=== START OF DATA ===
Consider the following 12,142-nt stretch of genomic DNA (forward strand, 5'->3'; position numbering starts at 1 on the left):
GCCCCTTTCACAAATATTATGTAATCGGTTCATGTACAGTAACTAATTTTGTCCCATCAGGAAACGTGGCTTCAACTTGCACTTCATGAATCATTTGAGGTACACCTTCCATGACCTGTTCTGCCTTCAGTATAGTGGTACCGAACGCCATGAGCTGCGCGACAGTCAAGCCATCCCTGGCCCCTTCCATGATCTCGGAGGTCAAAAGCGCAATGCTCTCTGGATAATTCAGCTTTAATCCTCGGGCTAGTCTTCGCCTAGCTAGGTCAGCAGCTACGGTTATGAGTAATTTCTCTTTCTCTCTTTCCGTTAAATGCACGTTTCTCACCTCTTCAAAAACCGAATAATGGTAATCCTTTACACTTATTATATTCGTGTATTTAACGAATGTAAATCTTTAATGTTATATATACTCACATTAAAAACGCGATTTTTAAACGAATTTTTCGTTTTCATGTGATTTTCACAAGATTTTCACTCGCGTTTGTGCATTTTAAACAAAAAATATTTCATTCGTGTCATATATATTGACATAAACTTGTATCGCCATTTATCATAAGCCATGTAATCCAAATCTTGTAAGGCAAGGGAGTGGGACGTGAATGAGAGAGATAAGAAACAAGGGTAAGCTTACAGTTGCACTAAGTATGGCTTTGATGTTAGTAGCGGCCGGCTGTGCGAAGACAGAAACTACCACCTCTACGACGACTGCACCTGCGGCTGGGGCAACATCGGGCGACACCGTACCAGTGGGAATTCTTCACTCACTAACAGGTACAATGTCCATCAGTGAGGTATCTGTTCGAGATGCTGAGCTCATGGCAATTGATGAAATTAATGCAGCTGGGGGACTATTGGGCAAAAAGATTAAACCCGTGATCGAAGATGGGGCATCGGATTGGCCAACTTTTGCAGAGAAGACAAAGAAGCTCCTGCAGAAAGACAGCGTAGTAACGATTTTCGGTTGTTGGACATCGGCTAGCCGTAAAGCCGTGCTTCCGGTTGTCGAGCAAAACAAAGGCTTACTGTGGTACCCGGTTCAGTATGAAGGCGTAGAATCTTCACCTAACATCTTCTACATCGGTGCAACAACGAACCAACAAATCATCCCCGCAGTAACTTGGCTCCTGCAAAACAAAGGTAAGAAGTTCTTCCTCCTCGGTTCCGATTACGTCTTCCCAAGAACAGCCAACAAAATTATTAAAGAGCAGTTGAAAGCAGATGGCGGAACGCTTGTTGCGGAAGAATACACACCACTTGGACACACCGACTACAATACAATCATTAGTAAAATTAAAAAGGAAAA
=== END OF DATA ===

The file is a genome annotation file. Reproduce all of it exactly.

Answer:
Consider the following 12,142-nt stretch of genomic DNA (forward strand, 5'->3'; position numbering starts at 1 on the left):
GCCCCTTTCACAAATATTATGTAATCGGTTCATGTACAGTAACTAATTTTGTCCCATCAGGAAACGTGGCTTCAACTTGCACTTCATGAATCATTTGAGGTACACCTTCCATGACCTGTTCTGCCTTCAGTATAGTGGTACCGAACGCCATGAGCTGCGCGACAGTCAAGCCATCCCTGGCCCCTTCCATGATCTCGGAGGTCAAAAGCGCAATGCTCTCTGGATAATTCAGCTTTAATCCTCGGGCTAGTCTTCGCCTAGCTAGGTCAGCAGCTACGGTTATGAGTAATTTCTCTTTCTCTCTTTCCGTTAAATGCACGTTTCTCACCTCTTCAAAAACCGAATAATGGTAATCCTTTACACTTATTATATTCGTGTATTTAACGAATGTAAATCTTTAATGTTATATATACTCACATTAAAAACGCGATTTTTAAACGAATTTTTCGTTTTCATGTGATTTTCACAAGATTTTCACTCGCGTTTGTGCATTTTAAACAAAAAATATTTCATTCGTGTCATATATATTGACATAAACTTGTATCGCCATTTATCATAAGCCATGTAATCCAAATCTTGTAAGGCAAGGGAGTGGGACGTGAATGAGAGAGATAAGAAACAAGGGTAAGCTTACAGTTGCACTAAGTATGGCTTTGATGTTAGTAGCGGCCGGCTGTGCGAAGACAGAAACTACCACCTCTACGACGACTGCACCTGCGGCTGGGGCAACATCGGGCGACACCGTACCAGTGGGAATTCTTCACTCACTAACAGGTACAATGTCCATCAGTGAGGTATCTGTTCGAGATGCTGAGCTCATGGCAATTGATGAAATTAATGCAGCTGGGGGACTATTGGGCAAAAAGATTAAACCCGTGATCGAAGATGGGGCATCGGATTGGCCAACTTTTGCAGAGAAGACAAAGAAGCTCCTGCAGAAAGACAGCGTAGTAACGATTTTCGGTTGTTGGACATCGGCTAGCCGTAAAGCCGTGCTTCCGGTTGTCGAGCAAAACAAAGGCTTACTGTGGTACCCGGTTCAGTATGAAGGCGTAGAATCTTCACCTAACATCTTCTACATCGGTGCAACAACGAACCAACAAATCATCCCCGCAGTAACTTGGCTCCTGCAAAACAAAGGTAAGAAGTTCTTCCTCCTCGGTTCCGATTACGTCTTCCCAAGAACAGCCAACAAAATTATTAAAGAGCAGTTGAAAGCAGATGGCGGAACGCTTGTTGCGGAAGAATACACACCACTTGGACACACCGACTACAATACAATCATTAGTAAAATTAAAAAGGAAAA